CONAKRY Guinea's government and opposition parties reached a deal on Wednesday to hold long-delayed legislative elections at the end of September to complete the mineral-rich nation's transition to civilian rule.
Elections scheduled for June 30 were postponed after a wave of protests, with the opposition accusing President Alpha Conde of planning to rig the poll. Conde won a 2010 election in Guinea's first democratic transition of power, but his victory was contested by the opposition.
"We have reached an agreement," Mouctar Diallo, one of the opposition's leaders, told Reuters. "I hope the international community will guarantee the implementation of this deal."
Political instability following a 2008 military coup deterred some investors from Guinea despite its large deposits of iron ore, bauxite, gold and other minerals.
The election, originally due to take place in 2011, is essential to unlock nearly 200 million euros of European Union funding.
Wednesday's agreement means elections should be held within 83 days. With Guinean electoral law specifying voting must take place on a Sunday, this would make the date of the election September 29, Diallo said.
The U.N.-mediated talks were aimed at securing the participation of the opposition after some 50 people were killed and about 300 wounded during protests in the past three months.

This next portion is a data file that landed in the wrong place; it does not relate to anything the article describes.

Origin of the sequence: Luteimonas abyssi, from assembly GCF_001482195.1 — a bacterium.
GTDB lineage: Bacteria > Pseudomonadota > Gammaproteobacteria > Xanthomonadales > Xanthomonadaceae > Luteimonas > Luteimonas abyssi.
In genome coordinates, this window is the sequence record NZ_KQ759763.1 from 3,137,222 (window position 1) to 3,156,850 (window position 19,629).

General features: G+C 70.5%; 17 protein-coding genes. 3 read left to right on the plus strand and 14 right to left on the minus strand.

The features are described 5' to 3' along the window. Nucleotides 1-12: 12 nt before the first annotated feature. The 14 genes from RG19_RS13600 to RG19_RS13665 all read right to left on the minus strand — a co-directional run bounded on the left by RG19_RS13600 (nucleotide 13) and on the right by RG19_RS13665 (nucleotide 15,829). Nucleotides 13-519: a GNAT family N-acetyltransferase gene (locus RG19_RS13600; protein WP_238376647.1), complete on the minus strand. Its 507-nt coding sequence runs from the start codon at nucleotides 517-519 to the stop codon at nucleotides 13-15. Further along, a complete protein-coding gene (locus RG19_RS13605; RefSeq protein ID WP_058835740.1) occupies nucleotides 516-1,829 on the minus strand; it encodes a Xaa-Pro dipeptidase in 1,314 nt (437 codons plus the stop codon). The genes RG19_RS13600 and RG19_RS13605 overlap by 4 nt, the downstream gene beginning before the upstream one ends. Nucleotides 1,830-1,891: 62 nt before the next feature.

"This agreement allows progress towards projects in the interest of the country," U.N. special envoy Said Djinnit told delegates at the talks. "Despite your differences, you are in agreement on the essential."
Under the terms of the agreement, South African company Waymark, which the opposition had accused of favoring Conde, will keep its contract for compiling the voter register. Waymark has denied any bias.
Neither Waymark nor its local partner Sabari will compile the election results, which will be counted by hand, the deal specified. For the 2015 presidential election, a public tender will be launched to find a technical operator.
The government conceded to demands that Guineans overseas - a group regarded as largely favoring the opposition - should be allowed to vote.
A committee composed of representatives of the opposition and the government will be put in place to oversee the activities of the national electoral committee (CENI).
(Reporting by Saliou Samb; Writing by Bate Felix; Editing by Daniel Flynn and Robin Pomeroy)